There are lots of Antiques Roadshow-style programs out there, where one person finds treasure in another person’s junk. I’m not much into comparative history, so I don’t know if the BBC versions or the Discovery Channel versions or the HGTV versions came first. I’m not sure but what the Newberry’s Appraiser’s Night didn’t predate Antiques Roadshow itself, but never mind.
I enjoy these things, but they do encourages people to think that their junk will reveal the same sorts of treasure troves. That does happen, but when they’re doing their own hunting, without expert advice, they do tend to turn up a lot of, well, junk. Now, I’ll bet you think I’m going to write about “collectibles” again, about how 90% of the sheet music or issues of Life magazine you’ve been saving are worth pretty much what you paid for them in the first place. No, I thought I’d surprise you with a few positive notes. Not many–I’m not giving up my bad temper for Lent or anything–but a few notes to hint you in the direction of how to tell when a piece of junk becomes a collectible
OLD MEDICAL BOOKS: MOST of these are dogs, back to, oh, about 1865. (So are plenty of them before that.) But there are exceptions. Do they mention medicines or therapies not approved of today? There is always a market for medical books which recommend a new wonder cure called Cocaine (These tend to cluster around 1890-1910.)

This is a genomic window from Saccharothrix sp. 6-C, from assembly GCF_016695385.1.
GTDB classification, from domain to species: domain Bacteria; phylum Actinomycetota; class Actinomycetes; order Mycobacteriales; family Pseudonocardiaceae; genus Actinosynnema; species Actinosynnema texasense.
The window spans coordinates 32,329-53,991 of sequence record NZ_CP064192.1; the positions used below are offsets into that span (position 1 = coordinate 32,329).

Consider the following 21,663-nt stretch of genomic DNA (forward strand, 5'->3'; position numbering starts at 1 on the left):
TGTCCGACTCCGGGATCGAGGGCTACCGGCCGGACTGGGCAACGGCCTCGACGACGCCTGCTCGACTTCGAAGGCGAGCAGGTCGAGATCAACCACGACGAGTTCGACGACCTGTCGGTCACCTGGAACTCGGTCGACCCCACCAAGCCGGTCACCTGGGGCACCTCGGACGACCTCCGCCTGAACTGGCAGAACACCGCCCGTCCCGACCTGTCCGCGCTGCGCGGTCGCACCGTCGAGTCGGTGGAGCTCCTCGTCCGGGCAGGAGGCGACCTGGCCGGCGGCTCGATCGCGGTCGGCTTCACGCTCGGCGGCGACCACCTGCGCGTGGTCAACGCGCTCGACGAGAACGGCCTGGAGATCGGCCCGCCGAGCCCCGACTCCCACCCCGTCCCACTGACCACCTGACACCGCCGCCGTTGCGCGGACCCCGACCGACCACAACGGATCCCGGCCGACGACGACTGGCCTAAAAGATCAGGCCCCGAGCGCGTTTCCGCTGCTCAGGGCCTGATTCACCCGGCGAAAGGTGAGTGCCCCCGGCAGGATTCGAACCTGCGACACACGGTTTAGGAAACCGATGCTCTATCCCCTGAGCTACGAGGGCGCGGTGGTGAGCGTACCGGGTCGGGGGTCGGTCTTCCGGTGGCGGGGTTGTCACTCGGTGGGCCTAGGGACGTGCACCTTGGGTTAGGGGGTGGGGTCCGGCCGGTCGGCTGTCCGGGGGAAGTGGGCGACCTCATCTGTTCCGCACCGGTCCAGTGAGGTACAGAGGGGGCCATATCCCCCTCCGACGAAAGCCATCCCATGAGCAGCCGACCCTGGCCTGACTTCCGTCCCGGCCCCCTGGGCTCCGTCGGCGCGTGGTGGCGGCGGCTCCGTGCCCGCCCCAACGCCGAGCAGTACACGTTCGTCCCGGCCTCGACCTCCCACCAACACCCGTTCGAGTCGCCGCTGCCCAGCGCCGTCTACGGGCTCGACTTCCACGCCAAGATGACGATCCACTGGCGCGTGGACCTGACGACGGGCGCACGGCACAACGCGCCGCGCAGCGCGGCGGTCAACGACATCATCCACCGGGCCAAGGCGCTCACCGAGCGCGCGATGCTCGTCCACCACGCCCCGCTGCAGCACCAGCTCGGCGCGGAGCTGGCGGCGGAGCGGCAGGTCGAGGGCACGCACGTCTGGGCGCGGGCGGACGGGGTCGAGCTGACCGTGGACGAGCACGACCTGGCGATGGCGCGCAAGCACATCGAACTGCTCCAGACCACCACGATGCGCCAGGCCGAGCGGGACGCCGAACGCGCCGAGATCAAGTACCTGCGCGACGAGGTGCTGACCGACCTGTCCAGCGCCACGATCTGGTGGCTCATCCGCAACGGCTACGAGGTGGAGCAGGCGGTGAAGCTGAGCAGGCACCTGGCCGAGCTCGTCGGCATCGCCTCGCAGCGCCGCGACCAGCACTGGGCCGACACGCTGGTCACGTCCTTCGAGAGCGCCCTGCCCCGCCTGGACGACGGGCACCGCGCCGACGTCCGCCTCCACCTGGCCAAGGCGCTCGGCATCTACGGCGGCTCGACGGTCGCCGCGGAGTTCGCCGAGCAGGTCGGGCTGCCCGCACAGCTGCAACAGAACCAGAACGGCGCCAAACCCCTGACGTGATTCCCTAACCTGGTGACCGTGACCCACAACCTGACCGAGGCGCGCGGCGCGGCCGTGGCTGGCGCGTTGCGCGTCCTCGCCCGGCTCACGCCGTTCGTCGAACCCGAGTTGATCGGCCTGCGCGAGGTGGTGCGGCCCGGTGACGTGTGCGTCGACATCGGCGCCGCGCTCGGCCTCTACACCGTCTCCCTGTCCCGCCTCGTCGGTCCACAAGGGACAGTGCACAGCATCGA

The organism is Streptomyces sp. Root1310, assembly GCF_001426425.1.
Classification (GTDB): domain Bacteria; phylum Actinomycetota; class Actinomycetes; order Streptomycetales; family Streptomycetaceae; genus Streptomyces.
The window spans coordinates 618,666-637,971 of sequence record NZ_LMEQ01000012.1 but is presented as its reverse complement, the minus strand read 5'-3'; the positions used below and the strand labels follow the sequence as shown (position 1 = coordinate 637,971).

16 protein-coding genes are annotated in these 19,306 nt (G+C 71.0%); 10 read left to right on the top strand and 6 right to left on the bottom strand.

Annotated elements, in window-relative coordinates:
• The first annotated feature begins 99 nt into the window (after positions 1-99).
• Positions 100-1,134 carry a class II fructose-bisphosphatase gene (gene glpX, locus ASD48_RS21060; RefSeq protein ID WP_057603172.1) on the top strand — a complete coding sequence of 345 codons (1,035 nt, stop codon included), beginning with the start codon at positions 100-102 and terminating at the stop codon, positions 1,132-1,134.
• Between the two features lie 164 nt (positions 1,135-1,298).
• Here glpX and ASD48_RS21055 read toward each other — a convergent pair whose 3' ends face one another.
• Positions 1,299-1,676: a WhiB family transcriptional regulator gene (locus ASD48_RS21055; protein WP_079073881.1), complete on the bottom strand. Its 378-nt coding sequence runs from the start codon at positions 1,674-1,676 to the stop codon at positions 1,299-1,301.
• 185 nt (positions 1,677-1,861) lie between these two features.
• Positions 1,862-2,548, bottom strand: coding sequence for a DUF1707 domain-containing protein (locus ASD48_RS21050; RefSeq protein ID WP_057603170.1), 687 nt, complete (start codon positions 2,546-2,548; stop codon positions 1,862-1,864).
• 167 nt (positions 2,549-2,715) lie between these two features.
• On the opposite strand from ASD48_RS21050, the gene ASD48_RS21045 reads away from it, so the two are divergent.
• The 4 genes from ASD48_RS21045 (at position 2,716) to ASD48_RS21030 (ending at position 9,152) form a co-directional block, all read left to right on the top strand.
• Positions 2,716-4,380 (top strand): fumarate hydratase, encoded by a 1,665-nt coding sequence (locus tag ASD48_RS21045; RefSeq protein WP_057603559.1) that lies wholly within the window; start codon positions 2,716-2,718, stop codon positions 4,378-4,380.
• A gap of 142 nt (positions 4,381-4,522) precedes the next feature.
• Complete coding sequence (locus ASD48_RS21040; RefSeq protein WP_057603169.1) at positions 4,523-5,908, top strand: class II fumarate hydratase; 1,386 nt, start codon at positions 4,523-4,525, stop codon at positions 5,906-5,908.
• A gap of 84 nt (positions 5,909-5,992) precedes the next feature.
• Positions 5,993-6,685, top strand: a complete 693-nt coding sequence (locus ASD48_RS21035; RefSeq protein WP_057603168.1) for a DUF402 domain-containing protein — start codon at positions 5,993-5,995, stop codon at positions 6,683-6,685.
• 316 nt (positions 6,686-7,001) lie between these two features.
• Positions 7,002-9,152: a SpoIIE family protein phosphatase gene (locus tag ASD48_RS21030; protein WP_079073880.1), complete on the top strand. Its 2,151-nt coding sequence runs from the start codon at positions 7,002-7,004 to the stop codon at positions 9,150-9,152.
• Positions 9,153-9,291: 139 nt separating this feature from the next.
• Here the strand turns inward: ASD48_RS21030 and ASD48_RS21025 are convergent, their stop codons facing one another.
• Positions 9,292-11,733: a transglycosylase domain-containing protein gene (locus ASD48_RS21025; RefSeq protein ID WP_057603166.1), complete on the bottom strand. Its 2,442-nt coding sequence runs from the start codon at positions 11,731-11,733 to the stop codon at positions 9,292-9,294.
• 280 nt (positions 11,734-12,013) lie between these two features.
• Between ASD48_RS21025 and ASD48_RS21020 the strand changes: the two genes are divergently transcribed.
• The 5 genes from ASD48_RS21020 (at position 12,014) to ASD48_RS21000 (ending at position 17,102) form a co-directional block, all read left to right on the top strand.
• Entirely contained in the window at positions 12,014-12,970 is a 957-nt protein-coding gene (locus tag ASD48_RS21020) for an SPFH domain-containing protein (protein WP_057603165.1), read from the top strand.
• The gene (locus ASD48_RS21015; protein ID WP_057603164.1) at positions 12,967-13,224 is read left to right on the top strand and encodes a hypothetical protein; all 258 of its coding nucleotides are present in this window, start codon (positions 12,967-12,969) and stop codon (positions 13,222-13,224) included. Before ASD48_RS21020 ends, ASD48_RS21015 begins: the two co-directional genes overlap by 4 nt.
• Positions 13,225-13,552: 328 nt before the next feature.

SHEET MUSIC, LIFE MAGAZINE: What you’re mainly looking for is the right picture on the cover. Those special issues on the History of Mankind? Nada. That full-page cover of Marilyn Monroe when she was still alive? Bucks. A piece of sheet music with a picture of a rose-covered cottage? Zilch. Sheet music with a really good picture of a train on it, or a Hupmobile, or a biplane? You’ll have customers. Oh, and those autographs under the picture of the singer? About 98% of those are printed on the page. A few people buy them as autograph references, but they’re not going to pay little Ritzie’s freshman college tuition. If you saved the issue of Life where they bound in a sheet of baseball cards, that might.
NEWSPAPERS: Just put them back in the closet, huh? So somebody saved the front page or, even better, the whole newspaper from a really notable event in American or World history. If it took place after 1945, PUT IT BACK IN THE CLOSET. Everybody saved the July 20, 1969 Moon Landing paper. Everybody saved the November 23, 1963 JFK Assassination headlines. The bombing of Pearl Harbor is better. The sinking of the Titanic is better yet. The assassination of Abraham Lincoln is so good that there about a thousand forgeries—you probably have one of those. Now check condition: can you turn the page without creating a storm of little brown flakes? If not, PUT IT BACK IN THE CLOSET. Some people will be thrilled to find it when they buy your house.
THEATRE PROGRAMS: These are very nice, and I sell them for a buck when I can, and fifty cents when I can’t. Yes, that’s a very young Tallullah Bankhead on the cover. Fifty cents. Did you get it signed? Fifty bucks. Oh, you got it signed by Antoinette Arkness, who went on to such a fine career in infomercials? Two bucks. You enclosed the very ticket from that night’s performance when you met the love of your life and all the world was roses and champagne? Throw in the engagement ring, friend, and you MAY have a decent collectible. Or, better yet, put it back in the closet.
Or tell ya what: donate the closet. Good vintage closet space is ALWAYS in demand. I’ll let you keep the newspapers and Life magazines.